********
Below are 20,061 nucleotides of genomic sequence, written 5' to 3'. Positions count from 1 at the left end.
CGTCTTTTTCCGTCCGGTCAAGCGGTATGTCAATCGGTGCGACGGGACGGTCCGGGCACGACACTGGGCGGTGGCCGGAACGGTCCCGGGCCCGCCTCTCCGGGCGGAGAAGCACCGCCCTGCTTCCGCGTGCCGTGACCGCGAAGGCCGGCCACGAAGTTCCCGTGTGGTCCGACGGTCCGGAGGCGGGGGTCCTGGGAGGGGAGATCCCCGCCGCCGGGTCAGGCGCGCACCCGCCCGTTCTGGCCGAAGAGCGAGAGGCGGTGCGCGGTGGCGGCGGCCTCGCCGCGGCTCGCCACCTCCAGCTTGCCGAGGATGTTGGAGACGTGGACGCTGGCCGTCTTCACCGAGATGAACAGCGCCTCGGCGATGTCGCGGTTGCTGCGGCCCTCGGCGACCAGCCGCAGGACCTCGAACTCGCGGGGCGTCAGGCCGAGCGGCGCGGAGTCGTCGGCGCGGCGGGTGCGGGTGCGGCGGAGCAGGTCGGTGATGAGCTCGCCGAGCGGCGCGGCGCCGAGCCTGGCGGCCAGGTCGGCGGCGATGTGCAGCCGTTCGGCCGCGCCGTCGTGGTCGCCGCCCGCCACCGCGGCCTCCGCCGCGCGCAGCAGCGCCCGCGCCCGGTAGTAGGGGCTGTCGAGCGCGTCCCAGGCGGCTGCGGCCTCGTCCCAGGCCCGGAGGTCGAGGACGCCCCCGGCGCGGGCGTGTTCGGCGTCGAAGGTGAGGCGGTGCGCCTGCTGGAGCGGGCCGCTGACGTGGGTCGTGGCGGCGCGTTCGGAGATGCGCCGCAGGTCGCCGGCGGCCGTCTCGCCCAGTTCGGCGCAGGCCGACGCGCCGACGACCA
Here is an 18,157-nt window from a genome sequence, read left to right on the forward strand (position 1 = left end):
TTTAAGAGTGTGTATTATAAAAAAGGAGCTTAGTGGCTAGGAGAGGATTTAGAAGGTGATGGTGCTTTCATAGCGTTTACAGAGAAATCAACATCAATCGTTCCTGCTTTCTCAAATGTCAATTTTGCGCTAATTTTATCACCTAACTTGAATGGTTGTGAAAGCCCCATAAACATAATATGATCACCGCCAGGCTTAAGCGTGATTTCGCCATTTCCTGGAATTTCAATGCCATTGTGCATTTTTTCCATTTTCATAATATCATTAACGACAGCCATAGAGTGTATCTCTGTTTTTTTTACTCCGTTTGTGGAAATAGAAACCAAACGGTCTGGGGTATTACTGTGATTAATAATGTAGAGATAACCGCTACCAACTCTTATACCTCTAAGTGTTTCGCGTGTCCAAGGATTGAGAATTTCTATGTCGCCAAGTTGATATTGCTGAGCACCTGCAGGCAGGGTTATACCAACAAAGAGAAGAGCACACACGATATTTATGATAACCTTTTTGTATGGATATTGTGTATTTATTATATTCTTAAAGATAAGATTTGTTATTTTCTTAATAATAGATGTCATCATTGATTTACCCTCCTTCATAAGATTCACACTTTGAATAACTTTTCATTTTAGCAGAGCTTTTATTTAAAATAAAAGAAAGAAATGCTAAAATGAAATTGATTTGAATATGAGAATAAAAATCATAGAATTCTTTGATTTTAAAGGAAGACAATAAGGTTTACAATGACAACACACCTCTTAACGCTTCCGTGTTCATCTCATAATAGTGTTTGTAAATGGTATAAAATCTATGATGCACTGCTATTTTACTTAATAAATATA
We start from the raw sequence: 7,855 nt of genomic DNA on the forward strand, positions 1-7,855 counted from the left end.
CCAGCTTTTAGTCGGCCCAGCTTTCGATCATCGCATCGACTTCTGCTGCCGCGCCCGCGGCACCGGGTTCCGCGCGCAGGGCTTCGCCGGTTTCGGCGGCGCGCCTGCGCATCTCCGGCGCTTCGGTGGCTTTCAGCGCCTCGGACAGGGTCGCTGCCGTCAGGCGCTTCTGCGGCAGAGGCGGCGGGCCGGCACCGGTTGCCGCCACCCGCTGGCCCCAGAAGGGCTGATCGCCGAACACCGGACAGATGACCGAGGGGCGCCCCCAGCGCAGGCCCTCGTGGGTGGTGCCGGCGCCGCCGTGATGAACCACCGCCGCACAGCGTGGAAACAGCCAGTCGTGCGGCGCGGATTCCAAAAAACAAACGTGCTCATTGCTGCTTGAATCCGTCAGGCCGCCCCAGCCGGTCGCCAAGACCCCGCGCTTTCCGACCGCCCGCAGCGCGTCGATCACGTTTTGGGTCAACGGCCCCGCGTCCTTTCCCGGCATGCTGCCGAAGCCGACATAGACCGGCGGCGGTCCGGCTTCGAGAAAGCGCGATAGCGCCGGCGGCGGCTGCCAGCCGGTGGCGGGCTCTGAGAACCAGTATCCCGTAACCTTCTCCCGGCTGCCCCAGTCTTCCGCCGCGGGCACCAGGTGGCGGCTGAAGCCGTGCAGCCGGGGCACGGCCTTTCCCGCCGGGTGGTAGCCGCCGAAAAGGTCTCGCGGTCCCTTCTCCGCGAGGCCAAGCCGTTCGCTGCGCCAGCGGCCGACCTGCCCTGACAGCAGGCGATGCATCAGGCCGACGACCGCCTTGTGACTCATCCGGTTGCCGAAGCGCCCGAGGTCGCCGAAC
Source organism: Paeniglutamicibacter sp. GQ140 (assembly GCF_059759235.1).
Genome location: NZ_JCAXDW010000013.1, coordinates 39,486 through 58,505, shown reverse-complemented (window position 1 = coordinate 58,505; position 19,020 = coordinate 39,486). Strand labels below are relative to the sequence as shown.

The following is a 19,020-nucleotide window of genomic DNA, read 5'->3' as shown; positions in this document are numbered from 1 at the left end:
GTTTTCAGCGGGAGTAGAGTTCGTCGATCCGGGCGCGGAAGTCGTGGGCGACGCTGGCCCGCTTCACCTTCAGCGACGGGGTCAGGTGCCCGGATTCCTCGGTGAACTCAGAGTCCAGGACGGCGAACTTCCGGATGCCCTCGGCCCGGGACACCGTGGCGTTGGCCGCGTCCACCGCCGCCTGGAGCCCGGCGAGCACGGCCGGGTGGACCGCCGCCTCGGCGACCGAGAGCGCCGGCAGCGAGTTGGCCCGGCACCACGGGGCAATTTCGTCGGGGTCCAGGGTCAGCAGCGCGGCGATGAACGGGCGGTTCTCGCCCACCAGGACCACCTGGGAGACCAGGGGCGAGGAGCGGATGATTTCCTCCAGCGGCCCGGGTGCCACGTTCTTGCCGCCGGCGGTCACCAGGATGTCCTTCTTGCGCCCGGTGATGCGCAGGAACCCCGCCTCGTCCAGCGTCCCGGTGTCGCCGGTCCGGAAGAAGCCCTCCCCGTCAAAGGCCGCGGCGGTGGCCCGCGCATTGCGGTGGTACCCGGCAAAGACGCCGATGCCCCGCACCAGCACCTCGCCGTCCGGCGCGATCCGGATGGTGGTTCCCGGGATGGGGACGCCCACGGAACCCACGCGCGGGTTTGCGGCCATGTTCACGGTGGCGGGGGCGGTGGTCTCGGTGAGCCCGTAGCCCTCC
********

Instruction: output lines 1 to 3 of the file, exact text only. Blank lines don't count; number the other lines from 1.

Below are 20,061 nucleotides of genomic sequence, written 5' to 3'. Positions count from 1 at the left end.
CGTCTTTTTCCGTCCGGTCAAGCGGTATGTCAATCGGTGCGACGGGACGGTCCGGGCACGACACTGGGCGGTGGCCGGAACGGTCCCGGGCCCGCCTCTCCGGGCGGAGAAGCACCGCCCTGCTTCCGCGTGCCGTGACCGCGAAGGCCGGCCACGAAGTTCCCGTGTGGTCCGACGGTCCGGAGGCGGGGGTCCTGGGAGGGGAGATCCCCGCCGCCGGGTCAGGCGCGCACCCGCCCGTTCTGGCCGAAGAGCGAGAGGCGGTGCGCGGTGGCGGCGGCCTCGCCGCGGCTCGCCACCTCCAGCTTGCCGAGGATGTTGGAGACGTGGACGCTGGCCGTCTTCACCGAGATGAACAGCGCCTCGGCGATGTCGCGGTTGCTGCGGCCCTCGGCGACCAGCCGCAGGACCTCGAACTCGCGGGGCGTCAGGCCGAGCGGCGCGGAGTCGTCGGCGCGGCGGGTGCGGGTGCGGCGGAGCAGGTCGGTGATGAGCTCGCCGAGCGGCGCGGCGCCGAGCCTGGCGGCCAGGTCGGCGGCGATGTGCAGCCGTTCGGCCGCGCCGTCGTGGTCGCCGCCCGCCACCGCGGCCTCCGCCGCGCGCAGCAGCGCCCGCGCCCGGTAGTAGGGGCTGTCGAGCGCGTCCCAGGCGGCTGCGGCCTCGTCCCAGGCCCGGAGGTCGAGGACGCCCCCGGCGCGGGCGTGTTCGGCGTCGAAGGTGAGGCGGTGCGCCTGCTGGAGCGGGCCGCTGACGTGGGTCGTGGCGGCGCGTTCGGAGATGCGCCGCAGGTCGCCGGCGGCCGTCTCGCCCAGTTCGGCGCAGGCCGACGCGCCGACGACCA
Here is an 18,157-nt window from a genome sequence, read left to right on the forward strand (position 1 = left end):